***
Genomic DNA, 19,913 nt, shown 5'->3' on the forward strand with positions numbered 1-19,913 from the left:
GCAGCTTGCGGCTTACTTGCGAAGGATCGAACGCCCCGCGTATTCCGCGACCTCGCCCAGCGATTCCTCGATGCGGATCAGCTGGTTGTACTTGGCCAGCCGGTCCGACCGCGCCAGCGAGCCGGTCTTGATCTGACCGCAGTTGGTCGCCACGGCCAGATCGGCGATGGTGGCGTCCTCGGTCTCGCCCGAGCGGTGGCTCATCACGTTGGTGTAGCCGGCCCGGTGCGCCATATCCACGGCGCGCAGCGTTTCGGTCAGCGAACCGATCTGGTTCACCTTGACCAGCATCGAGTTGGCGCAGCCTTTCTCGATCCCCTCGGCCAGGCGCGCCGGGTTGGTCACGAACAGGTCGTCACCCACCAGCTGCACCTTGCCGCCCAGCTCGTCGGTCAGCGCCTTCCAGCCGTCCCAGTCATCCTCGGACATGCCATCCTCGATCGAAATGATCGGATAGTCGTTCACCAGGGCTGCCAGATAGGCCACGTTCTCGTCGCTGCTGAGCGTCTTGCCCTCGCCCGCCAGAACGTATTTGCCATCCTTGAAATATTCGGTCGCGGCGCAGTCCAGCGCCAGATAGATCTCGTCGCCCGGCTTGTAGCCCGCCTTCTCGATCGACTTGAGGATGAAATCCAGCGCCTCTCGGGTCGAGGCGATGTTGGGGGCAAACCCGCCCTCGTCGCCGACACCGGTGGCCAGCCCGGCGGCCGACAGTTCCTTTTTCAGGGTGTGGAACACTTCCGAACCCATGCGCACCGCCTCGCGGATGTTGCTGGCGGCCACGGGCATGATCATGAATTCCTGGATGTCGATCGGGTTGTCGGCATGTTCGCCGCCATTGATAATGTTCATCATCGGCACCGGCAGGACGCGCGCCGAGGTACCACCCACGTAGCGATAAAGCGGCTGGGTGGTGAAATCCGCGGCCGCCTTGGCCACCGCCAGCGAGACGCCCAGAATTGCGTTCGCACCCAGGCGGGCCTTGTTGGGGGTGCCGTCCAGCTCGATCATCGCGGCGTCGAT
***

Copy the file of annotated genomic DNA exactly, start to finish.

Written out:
Genomic DNA, 19,913 nt, shown 5'->3' on the forward strand with positions numbered 1-19,913 from the left:
GCAGCTTGCGGCTTACTTGCGAAGGATCGAACGCCCCGCGTATTCCGCGACCTCGCCCAGCGATTCCTCGATGCGGATCAGCTGGTTGTACTTGGCCAGCCGGTCCGACCGCGCCAGCGAGCCGGTCTTGATCTGACCGCAGTTGGTCGCCACGGCCAGATCGGCGATGGTGGCGTCCTCGGTCTCGCCCGAGCGGTGGCTCATCACGTTGGTGTAGCCGGCCCGGTGCGCCATATCCACGGCGCGCAGCGTTTCGGTCAGCGAACCGATCTGGTTCACCTTGACCAGCATCGAGTTGGCGCAGCCTTTCTCGATCCCCTCGGCCAGGCGCGCCGGGTTGGTCACGAACAGGTCGTCACCCACCAGCTGCACCTTGCCGCCCAGCTCGTCGGTCAGCGCCTTCCAGCCGTCCCAGTCATCCTCGGACATGCCATCCTCGATCGAAATGATCGGATAGTCGTTCACCAGGGCTGCCAGATAGGCCACGTTCTCGTCGCTGCTGAGCGTCTTGCCCTCGCCCGCCAGAACGTATTTGCCATCCTTGAAATATTCGGTCGCGGCGCAGTCCAGCGCCAGATAGATCTCGTCGCCCGGCTTGTAGCCCGCCTTCTCGATCGACTTGAGGATGAAATCCAGCGCCTCTCGGGTCGAGGCGATGTTGGGGGCAAACCCGCCCTCGTCGCCGACACCGGTGGCCAGCCCGGCGGCCGACAGTTCCTTTTTCAGGGTGTGGAACACTTCCGAACCCATGCGCACCGCCTCGCGGATGTTGCTGGCGGCCACGGGCATGATCATGAATTCCTGGATGTCGATCGGGTTGTCGGCATGTTCGCCGCCATTGATAATGTTCATCATCGGCACCGGCAGGACGCGCGCCGAGGTACCACCCACGTAGCGATAAAGCGGCTGGGTGGTGAAATCCGCGGCCGCCTTGGCCACCGCCAGCGAGACGCCCAGAATTGCGTTCGCACCCAGGCGGGCCTTGTTGGGGGTGCCGTCCAGCTCGATCATCGCGGCGTCGAT